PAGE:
Hernando de Soto was a Spaniard who traveled throughout what is now the eastern United States in the 1540s. This expedition made what was arguably the first recorded contact between the Cherokee and Europeans.
Over the next few centuries, as Europeans began to settle in the region, the Cherokee started making trade deals and treaties with the Irish, English, and Scottish immigrants in the area. These various groups lived fairly harmoniously throughout the 1700s.
In the early 1700s, the Cherokee formed an organized and unified national government. However, the discovery of gold in the Blue Ridge Mountains of Georgia led to a drastic increase in the European settler population of the region, which led to conflict with the Cherokee.
As the Cherokee fought to protect their ancestral lands, the US government worked to routinely remove them from the region. In an effort to control the land, the government harassed, killed, and forced the remaining Cherokee people onto reservations. By 1830, the government tried to trick the Cherokee people into signing over their land through the Treaty of New Echota.
The Cherokee Nation did not sign the treaty, yet the US still forcibly removed most of the Cherokee from their homelands and into present-day Arkansas and Oklahoma. This forced migration followed a route that would later be known as the Trail of Tears. Around 16,000 Cherokee started the journey and nearly a quarter of them died along the route.
Prior to becoming a national forest, the land that is now Sumter National Forest consisted of old farm fields and extensively logged forests. In 1936, the land was designated as the Sumter National Forest. After its establishment, the region was closely monitored to help control soil erosion, regulate streams, and restore the depleted forests.
Sumter National Forest is home to numerous hiking trails and other areas for outdoor recreation. Here are a few of the best hikes located within the national forest that are well worth checking out during your next visit.
The Lee Falls Trail is arguably the most popular hiking trail in the forest. This out-and-back hike is 2.9 miles (4.7 km) long and it has 301 ft (92 m) of elevation gain. The Lee Falls Trail can be completed throughout the year and it features a cascading waterfall as a reward for your efforts.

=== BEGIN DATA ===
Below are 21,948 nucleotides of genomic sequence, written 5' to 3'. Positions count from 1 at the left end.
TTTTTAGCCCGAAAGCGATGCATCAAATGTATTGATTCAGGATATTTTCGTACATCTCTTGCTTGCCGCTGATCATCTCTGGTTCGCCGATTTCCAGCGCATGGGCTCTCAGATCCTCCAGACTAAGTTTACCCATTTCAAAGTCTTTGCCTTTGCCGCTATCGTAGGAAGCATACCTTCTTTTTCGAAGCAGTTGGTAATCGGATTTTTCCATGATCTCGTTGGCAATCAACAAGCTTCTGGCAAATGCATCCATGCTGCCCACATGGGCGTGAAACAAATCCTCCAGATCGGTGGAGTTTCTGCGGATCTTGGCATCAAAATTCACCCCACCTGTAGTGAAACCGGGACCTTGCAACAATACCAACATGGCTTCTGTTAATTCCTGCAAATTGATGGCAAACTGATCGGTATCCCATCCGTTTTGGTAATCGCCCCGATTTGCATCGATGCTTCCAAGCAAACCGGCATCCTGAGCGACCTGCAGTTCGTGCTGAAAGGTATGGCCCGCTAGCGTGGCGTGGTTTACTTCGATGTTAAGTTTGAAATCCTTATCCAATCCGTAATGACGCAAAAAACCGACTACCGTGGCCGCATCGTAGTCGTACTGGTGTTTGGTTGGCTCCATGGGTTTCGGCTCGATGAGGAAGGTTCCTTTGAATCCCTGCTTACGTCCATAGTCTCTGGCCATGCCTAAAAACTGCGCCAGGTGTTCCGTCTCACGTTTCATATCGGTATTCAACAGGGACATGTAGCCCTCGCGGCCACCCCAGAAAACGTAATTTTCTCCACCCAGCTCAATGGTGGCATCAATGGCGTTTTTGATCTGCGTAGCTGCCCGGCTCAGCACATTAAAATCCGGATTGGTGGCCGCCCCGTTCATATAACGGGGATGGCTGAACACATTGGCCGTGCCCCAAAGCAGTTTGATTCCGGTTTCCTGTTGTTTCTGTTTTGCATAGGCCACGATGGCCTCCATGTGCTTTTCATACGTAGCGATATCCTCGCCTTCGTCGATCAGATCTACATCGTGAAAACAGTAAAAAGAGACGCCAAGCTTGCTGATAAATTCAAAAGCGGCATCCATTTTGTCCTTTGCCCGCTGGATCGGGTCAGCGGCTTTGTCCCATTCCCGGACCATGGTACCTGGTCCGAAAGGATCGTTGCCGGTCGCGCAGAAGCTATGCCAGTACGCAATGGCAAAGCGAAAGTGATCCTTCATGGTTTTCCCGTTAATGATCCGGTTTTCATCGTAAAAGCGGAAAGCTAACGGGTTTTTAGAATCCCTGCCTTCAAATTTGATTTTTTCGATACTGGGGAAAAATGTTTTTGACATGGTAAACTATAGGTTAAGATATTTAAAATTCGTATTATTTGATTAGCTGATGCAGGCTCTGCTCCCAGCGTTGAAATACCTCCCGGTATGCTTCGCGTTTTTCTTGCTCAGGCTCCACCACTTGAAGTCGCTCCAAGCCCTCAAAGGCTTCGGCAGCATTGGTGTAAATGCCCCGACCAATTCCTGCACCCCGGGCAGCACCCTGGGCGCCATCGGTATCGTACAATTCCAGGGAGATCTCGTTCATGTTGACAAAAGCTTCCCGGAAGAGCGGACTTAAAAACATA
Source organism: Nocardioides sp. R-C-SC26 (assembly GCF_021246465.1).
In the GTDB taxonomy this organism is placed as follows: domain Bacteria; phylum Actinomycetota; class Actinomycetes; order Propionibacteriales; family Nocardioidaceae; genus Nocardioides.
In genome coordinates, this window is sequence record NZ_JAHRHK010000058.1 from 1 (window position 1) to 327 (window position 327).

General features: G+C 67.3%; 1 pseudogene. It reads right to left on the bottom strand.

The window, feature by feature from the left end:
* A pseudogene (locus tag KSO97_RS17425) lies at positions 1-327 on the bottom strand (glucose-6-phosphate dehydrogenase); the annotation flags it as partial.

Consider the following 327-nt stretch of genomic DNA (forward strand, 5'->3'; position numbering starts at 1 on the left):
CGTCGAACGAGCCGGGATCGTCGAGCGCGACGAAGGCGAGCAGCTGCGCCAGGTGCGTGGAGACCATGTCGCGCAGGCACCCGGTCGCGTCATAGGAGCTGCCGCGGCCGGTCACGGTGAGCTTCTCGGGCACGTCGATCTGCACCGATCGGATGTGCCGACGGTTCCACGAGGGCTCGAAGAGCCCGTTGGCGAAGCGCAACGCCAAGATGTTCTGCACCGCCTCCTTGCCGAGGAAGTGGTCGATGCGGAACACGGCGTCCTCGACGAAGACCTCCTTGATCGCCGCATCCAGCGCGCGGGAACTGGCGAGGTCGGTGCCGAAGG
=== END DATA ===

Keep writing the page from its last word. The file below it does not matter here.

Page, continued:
A small creek flows next to the route, which also provides sweeping views of the forest’s deciduous trees. During the early spring, hikers can often spot hundreds of tadpoles in the creek as they make their way to the waterfall.
The Opossum Creek Falls Trail is 4.6 miles (7.4 km) long round-trip with 839 ft (256 m) of elevation gain. The trail loses elevation as it wanders through the forest down to the Chattooga River.
From there, the trail then climbs steadily up to Opossum Creek Falls. Here, the water cascades down a multi-tiered cliff before entering the river. Sandy beaches line the river, allowing easy access for swimming during the summer months.
The Riley Moore Falls Trail leads you to one of the most stunning waterfalls in the national forest. The trail is 1.9 miles (3 km) long and it has 357 ft (109 m) of elevation gain.
From the forest road, the trail descends down to the Chauga River. The falls themselves span across the entire width of the river and are a true wonder to behold.
Looking for a place to stay near the Sumter National Forest? Here are some of the best cities and villages to check out in the region.
Augusta, Georgia lies near the southern portion of Sumter National Forest along the border between Georgia and South Carolina. The city is home to around 202,000 residents, and it has the second-largest metropolitan population in the state.
The downtown area of Augusta is full of local restaurants, art galleries, museums, and live music venues. Each year, the city hosts The Masters, which is the most prestigious tournament in golf. There are also many parks in the city to check out if you’re looking for an urban adventure, including the Riverwalk Augusta, Augusta Canal, and Phinizy Swamp Nature Park.
The city of Greenville is located in northwestern South Carolina, between the major units of the national forest. Greenville is home to around 71,000 residents, making it the sixth-largest city in the state. Situated between Atlanta, Georgia, and Charlotte, North Carolina, Greenville is the cultural and economic hub of the region.
Despite its relatively small size, Greenville is known for its quaint downtown area, diverse food scene, and outdoor recreation opportunities. In recent years the town has won numerous awards as it has been named one of the South’s Most Tasteful Small Towns and one of the Most Underrated Travel Destinations of the Year.
Popular places to visit in Greenville include the Falls Park on the Reedy and the Greenville County Museum of Art. The city also hosts a handful of festivals each year, such as Euphoria Greenville and Fall for Greenville, that are worth attending if you happen to be in the area.